much difference in angle, but what if it's about a hundred meters?
    (Sometimes, I wish I can draw diagrams, so you guys might know what
    I'm trying to do. Heh.)
    Yes, but the photodetector (in my case a diode) is there to
    [supposedly] change the frequency of a pre-made signal using the
    strength of the beam signal it gets. Beam strength = change in
    frequency (not the frequency itself). That's what I *wanted* to happen.
     
  11. Guest

    But what happens after the beam hits the photodiode? You still don't
    have a signal after that, right? They're just photocurrents.
     
  12. Guest

    Using a photodiode to modulate a laser is news to me. If I follow you
    correctly, you are making the laser appear to move back and front,
    i.e. appear to change the distance to the receiver. How great is this
    modulation in terms of distance?

    When I first read this post, I had envisioned a laser beam moving from
    side to side, falling on a photodector with a tapered mask painted on
    it. As the beam moves, the position on the mask changes, and thus the
    output voltage due to the attenuation of the mask. Think of the mask
    as a V.

    How do laser printers move their spot around?
     
  13. Guest

    I quite don't get what you're saying here, but if there's much
    distance from the reflected laser (from a prism of some sorts) to the
    photodetector, the laser would appear to move back and forth even
    wider. And the photodiode doesn't modulate the laser. The photodiode
    [supposedly] modulates a pre-made signal according to the position of
    the laser to it.
    That's what I was planning to do with the photodiode: put a "V" mask
    on it.
    I have absolutely no idea. I don't own one, and I haven't seen how it
    operates.
     
  14. Guest

    I'll just put clearer, straight-forward question, since I feel that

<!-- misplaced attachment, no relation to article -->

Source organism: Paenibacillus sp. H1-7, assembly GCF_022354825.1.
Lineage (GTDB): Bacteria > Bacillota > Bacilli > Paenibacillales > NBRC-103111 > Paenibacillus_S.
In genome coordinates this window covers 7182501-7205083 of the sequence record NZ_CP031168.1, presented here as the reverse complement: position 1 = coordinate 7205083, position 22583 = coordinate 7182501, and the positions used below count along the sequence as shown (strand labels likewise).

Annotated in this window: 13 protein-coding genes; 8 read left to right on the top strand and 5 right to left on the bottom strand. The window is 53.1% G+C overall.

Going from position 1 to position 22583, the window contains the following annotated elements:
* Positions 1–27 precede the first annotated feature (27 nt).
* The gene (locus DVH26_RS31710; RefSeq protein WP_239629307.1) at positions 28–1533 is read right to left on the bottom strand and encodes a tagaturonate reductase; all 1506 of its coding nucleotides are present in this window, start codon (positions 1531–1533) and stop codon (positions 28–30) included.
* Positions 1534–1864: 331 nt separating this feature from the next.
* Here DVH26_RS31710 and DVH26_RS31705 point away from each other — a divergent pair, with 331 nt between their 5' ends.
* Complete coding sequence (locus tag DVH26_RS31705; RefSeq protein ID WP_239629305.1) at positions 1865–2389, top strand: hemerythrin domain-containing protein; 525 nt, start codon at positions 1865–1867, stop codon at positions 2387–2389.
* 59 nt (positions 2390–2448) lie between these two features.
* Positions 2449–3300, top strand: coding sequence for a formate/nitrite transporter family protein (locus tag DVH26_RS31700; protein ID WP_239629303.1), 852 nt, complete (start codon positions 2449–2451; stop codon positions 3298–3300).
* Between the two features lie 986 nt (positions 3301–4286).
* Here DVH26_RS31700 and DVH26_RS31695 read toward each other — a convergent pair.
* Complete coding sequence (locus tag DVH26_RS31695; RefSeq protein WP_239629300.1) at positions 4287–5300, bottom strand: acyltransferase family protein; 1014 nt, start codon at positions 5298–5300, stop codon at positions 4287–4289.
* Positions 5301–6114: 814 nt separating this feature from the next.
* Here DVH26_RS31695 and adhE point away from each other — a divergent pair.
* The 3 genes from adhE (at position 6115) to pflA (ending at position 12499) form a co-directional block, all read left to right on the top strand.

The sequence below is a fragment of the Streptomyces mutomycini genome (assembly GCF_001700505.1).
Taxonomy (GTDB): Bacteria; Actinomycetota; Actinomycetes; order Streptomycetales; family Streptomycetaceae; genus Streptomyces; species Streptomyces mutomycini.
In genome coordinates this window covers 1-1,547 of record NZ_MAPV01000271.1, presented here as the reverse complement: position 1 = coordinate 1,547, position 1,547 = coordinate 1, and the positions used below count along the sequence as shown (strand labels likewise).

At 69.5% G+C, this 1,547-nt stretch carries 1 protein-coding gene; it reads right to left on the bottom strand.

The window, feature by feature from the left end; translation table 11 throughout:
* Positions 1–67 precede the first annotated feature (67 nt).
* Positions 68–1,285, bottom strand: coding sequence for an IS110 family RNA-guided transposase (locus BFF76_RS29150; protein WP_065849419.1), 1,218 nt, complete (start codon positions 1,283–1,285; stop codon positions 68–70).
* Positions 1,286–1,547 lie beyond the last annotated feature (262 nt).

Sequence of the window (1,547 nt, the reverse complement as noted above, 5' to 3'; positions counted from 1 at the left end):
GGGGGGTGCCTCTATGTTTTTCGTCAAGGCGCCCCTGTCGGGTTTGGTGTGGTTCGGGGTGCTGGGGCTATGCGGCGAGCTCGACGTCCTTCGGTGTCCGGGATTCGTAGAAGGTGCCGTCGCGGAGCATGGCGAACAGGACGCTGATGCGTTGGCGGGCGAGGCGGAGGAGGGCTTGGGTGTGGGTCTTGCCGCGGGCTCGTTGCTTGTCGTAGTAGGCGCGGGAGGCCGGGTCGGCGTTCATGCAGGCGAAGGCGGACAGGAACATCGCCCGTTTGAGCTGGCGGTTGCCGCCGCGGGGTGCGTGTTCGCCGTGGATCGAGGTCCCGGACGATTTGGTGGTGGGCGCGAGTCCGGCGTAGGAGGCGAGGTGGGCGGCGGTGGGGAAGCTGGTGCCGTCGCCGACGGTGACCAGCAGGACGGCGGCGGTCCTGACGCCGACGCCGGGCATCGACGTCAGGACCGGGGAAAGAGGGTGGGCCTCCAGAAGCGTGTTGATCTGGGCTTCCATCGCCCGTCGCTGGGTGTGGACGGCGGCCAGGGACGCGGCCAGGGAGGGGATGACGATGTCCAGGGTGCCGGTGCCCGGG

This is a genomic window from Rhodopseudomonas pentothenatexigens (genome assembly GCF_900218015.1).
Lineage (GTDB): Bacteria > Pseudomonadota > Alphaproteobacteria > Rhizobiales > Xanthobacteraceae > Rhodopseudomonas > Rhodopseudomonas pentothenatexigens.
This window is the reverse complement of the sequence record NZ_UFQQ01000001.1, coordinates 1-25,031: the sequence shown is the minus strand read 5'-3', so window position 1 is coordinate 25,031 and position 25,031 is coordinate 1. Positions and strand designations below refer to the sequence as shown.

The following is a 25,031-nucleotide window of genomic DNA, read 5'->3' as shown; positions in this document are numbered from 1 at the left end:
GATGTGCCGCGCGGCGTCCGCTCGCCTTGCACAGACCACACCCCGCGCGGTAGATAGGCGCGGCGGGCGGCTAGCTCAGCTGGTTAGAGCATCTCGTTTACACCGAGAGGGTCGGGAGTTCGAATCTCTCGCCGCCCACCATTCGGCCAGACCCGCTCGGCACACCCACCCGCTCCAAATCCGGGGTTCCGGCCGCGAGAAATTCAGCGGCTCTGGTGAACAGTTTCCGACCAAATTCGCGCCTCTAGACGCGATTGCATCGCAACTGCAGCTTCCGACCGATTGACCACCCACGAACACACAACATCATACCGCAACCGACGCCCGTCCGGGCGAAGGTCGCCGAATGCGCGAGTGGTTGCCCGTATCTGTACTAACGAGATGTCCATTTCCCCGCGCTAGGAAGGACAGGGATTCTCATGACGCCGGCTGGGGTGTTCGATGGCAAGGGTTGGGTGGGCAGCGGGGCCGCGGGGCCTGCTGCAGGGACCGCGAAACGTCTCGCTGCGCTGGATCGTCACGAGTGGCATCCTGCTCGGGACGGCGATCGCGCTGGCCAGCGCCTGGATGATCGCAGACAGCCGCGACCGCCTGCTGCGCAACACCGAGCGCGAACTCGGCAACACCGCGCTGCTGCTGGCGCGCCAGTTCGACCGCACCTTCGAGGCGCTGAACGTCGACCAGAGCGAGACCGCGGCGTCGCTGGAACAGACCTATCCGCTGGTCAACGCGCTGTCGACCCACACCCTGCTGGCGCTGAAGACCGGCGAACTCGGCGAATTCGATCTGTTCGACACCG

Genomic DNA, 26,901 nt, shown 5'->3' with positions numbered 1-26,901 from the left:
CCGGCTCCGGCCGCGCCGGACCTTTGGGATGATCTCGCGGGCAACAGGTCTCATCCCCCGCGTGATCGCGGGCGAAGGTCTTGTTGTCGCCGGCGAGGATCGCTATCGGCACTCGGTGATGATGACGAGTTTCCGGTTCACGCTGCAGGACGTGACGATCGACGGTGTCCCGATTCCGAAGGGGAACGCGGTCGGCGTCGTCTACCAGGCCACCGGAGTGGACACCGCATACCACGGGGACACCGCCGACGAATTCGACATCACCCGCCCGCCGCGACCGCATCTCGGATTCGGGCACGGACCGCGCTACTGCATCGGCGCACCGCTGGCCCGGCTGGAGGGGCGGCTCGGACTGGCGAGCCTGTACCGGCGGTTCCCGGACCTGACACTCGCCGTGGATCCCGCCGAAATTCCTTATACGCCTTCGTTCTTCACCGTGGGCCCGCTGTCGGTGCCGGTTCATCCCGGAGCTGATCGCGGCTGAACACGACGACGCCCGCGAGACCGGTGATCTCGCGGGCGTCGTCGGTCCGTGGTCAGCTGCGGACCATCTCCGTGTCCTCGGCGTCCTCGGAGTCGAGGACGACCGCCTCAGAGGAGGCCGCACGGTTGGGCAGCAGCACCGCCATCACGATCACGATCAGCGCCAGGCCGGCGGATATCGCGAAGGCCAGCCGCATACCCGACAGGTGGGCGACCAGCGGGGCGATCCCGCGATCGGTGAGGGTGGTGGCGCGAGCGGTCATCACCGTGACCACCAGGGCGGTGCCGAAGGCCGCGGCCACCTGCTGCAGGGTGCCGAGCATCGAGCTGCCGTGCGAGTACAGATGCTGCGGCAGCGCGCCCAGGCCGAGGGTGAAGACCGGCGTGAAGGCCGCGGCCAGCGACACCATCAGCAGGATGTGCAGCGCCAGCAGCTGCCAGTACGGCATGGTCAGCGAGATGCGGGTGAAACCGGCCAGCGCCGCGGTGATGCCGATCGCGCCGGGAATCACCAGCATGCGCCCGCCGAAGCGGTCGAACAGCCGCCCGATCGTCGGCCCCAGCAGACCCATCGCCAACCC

we're getting off-topic here:

    Is there a way to make an FM signal using an AC output and a
    photodiode? (AC output for the carrier, photodiode for changing the
    carrier frequency.)
     
  15. JosephKK

    JosephKK Guest

    Generally, but not always, they use a rotating mirror and the
    progression of the drum used to transfer the image to the paper. There
    are other techniques.
     
  16. default

    default Guest


    You had what sounded half way viable with your first paragraph - FM
    modulation of a light beam via a Doppler shift caused by moving a
    mirror - then you just need a way to demodulate it and recover the
    intelligence. And someone gave you a way to do that . . .

    Photo diodes are for converting light to electrical signals, that's
    all they do.

    Now you seem to be off on a different tangent combining some radio
    terms and trying to apply them to a/the laser transmission scheme.

    You could amplitude modulate the laser with a sub carrier then
    modulate the sub carrier with an FM signal to carry the intelligence -
    that would work and use the usual radio techniques for signal
    handling.

    Can you use an AC output to make and FM signal - yes. Can you use a
    photodiode to do it - no (unless perhaps you mean a "laser diode" when
    you say photodiode) Then there are ways to modulate it with FM but
    not directly since the laser diode is tuned to one wavelength.

    --
     
  17. John Fields

    John Fields Guest

    ---
    Yes.

    Use a VCO to generate the carrier, and get the deviation you need by
    amplifying the photodiode output as required.

    http://www.national.com/an/AN/AN-20.pdf#page=1

    http://www.national.com/an/AN/AN-74.pdf#page=1

    http://focus.ti.com/lit/ds/symlink/cd74hc4046a.pdf
     
  18. default

    default Guest

    That's the purpose of the interferometer
    --
     
  19. Phil Hobbs

    Phil Hobbs Guest

    No, you have a detected signal, because the speaker vibration moves part
    of the beam from the + photodiode to the - photodiode. It isn't an FM
    detector, but it does detect speaker displacement optically.

    Cheers,

    Phil Hobbs
     
  20. Guest

    Oh now I see what Moosefet meant. That was baffling. I though he
    meant the photodiode could reflect the beam and modulate it.

    This is what makes thing confusing. I thought the goal was to send a
    signal on the laser beam, i.e point to point communications. Now if
    the goal is to send information via a laser beam, then we have a
    different situation. Bear with me here.

    Lets label the areas point A and point B. At point A, there is a
    speaker and a mirror. At point B, there is a laser system. Now I see
    how to make the laser system. Modulate the laser intensity at a high
    frequency (a few MHz), i.e. put a carrier on the laser. Split the
    beam. Sense the direct laser energy with one photodiode, and the
    reflected laser energy with another photodiode. The wiggling of the
    speaker will phase modulate the reflected signal.